Netflix is a stock steeped in controversy. Netflix has been a battleground between the bulls and the bears for as long as I can remember, where both types of investors defend their stance with fire and vigor.
To date, so far, the bulls have been handily rewarded.
Netflix trades at an incredible 330x earnings, with a forward P/E of an even more astounding 466x (according to Morningstar). That’s right folks, if you thought last year’s earnings were bad, just wait until next year. But still, Netflix stock continues to ascend. So what gives?
Netflix stock seems to have totally different valuation metrics than almost any other stock on the NYSE. Netflix investors, simply put, just don’t seem to care much about earnings, with the bulk of the valuation placed on subscriber growth. Hooey, I say. Netflix, a very aggressive tech play, should not be treated any differently in the eyes of an investor than a slow-moving behemoth like Exxon Mobil. Their valuation metrics are completely different and their industries are nothing alike, but at the end of the day, all the investor should care about is return on investment (ROI) – you cannot evaluate the stocks in the same way, but once you arrive at your final valuation, those numbers can be compared absolutely. The truly unbiased investor would be better suited investing in the company with the superior valuation. So how does Netflix actually stack up in terms of value?
Netflix’s revenue growth is a thing of beauty, with revenues growing on average each quarter by nearly 6%.
|QUARTER||Revenues (Thousands)||Revenue Growth (Quarterly)|
The data above is a thing of beauty.
Netflix’s liabilities are greatly outpacing their revenues.
What was once a debt-free company in 2009 is now holding onto $2.4B in long-term debt. However, the most troubling number on the balance sheet, in my opinion, is the skyrocketing content liabilities.
Since 2009, Netflix’s content liabilities have increased 2,490%. From their most recent 10-Q filing, Netflix has nearly $4.6B in total liabilities due in less than 1 year – $2.6B “current content liabilities” and $2.0B “non-current content liabilities.”
This is a staggering amount of debt accumulation.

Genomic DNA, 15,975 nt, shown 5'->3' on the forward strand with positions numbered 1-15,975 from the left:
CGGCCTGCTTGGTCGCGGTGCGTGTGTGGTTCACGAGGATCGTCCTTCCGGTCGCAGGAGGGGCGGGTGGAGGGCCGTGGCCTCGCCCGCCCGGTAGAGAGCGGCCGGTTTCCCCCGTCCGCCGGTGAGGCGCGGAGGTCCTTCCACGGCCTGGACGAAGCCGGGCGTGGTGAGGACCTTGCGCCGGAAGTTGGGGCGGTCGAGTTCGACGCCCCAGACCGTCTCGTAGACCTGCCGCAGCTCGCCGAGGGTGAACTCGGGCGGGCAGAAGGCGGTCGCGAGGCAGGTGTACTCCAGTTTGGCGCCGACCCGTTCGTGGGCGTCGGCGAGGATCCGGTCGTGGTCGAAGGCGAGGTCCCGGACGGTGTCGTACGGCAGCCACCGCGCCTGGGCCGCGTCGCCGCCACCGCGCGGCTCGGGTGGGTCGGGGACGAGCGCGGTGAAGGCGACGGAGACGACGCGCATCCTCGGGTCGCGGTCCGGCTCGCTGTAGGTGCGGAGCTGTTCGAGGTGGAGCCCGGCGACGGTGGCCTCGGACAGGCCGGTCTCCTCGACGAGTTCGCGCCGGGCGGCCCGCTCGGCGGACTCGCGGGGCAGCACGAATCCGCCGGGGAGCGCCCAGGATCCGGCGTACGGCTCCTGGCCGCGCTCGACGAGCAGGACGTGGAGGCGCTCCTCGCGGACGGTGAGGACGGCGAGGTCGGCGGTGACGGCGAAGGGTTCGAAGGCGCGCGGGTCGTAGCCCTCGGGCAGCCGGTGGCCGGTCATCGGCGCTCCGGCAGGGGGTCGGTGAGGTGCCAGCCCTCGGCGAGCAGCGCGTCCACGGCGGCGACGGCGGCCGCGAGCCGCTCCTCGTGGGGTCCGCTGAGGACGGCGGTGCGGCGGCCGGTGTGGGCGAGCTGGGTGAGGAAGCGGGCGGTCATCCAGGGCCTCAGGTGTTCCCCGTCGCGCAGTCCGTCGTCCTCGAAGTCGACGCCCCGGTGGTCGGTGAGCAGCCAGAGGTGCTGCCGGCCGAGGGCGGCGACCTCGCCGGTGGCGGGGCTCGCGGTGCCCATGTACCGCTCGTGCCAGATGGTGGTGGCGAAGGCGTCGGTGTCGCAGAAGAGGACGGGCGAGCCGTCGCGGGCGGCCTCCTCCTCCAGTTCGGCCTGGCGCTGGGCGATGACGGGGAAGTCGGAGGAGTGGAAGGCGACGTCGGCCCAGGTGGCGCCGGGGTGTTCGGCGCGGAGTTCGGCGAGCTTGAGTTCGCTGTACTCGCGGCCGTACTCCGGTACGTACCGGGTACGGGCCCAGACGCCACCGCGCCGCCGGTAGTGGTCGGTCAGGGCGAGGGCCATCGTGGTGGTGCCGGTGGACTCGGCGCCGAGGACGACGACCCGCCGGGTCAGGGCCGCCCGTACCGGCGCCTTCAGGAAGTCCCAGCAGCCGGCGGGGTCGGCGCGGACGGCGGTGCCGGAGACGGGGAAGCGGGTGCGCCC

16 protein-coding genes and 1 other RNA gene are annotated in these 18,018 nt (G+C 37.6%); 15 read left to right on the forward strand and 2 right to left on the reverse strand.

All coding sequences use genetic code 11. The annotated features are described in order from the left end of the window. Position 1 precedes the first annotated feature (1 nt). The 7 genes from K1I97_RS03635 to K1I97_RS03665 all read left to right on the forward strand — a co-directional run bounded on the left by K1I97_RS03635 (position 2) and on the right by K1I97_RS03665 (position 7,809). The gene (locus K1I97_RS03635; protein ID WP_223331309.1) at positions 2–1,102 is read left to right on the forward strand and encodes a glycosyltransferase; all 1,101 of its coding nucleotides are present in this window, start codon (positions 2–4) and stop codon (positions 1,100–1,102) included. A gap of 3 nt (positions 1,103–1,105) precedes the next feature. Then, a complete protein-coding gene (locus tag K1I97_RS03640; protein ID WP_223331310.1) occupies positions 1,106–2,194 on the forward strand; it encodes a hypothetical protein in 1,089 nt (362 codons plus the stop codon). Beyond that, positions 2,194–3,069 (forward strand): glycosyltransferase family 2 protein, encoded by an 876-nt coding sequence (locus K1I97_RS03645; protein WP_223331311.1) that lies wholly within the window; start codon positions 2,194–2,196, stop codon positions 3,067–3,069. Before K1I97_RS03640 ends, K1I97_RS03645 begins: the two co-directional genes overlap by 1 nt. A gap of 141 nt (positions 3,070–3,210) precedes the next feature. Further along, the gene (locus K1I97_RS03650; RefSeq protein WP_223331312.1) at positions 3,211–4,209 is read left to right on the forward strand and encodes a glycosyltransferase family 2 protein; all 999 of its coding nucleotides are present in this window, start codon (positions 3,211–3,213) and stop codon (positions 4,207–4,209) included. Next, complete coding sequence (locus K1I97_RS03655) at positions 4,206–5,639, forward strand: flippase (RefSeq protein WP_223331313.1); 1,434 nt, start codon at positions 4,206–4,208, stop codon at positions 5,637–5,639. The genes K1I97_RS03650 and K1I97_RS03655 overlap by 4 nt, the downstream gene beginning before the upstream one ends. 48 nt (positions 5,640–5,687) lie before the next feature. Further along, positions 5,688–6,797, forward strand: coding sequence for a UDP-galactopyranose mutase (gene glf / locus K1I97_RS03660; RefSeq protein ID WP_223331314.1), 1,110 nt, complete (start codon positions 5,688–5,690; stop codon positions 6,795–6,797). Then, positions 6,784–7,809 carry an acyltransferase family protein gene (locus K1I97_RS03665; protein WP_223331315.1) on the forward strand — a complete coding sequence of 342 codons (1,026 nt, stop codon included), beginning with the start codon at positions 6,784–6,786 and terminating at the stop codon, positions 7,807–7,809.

The goal of every company, in the end, is to turn a profit. When I tried searching for Netflix’s profit in its content library, it was nowhere to be found.
Earnings per share, while once gushing out of Netflix’s coffers, have turned into – to borrow from the great Kevin O’Leary – “a nothing-burger.”
When it comes to investments, I’m interested in the numbers only. While Netflix has seen its revenue grow by leaps and bounds in the past half a decade, their cost of doing business has increased at a far greater pace. Netflix’s content has become so expensive that the company can’t seem to turn much of a profit, and subscriber growth has shown over and over again it just isn’t significant enough to bridge the gap on volume with such narrow-thin margins.
I can’t help but channel my inner Kevin O’Leary when I think about Netflix as an investment – “How do I make MONEY?” The only way to make money on Netflix stock at the moment is to purchase the stock, hope the market price increases and sell the stock for a capital gain. There are no distributions, so this is a pure growth play. When valued at 330x current earnings and 390x next year’s earnings, where exactly is the upside relative to the downside? What if the market corrects next week and we see a more reasonable forward P/E of 466x placed on Netflix stock? That would drop the value of the stock to $11.10-14.80 per share. I think that is a much more fair value for Netflix stock, and where it should be priced if the market was reasonable in the short-term. At current market prices, it is a valuation nightmare in my opinion.
Netflix has a major problem with expenses. Its cost of doing business is just too high. While there is a chance that one day, Netflix will hammer out these issues and find out how to decrease licensing costs, that day is not today. The stock is priced so ridiculously that I cannot think of a likely scenario where an investor makes money in the long-term. So far, the unlikely scenario has played out – investors have remained so optimistic they have pushed the price of the stock up to dizzying heights despite crashing earnings. But this is a clear example of a bubble in my opinion, and I think it is only a matter of time until the bubble bursts.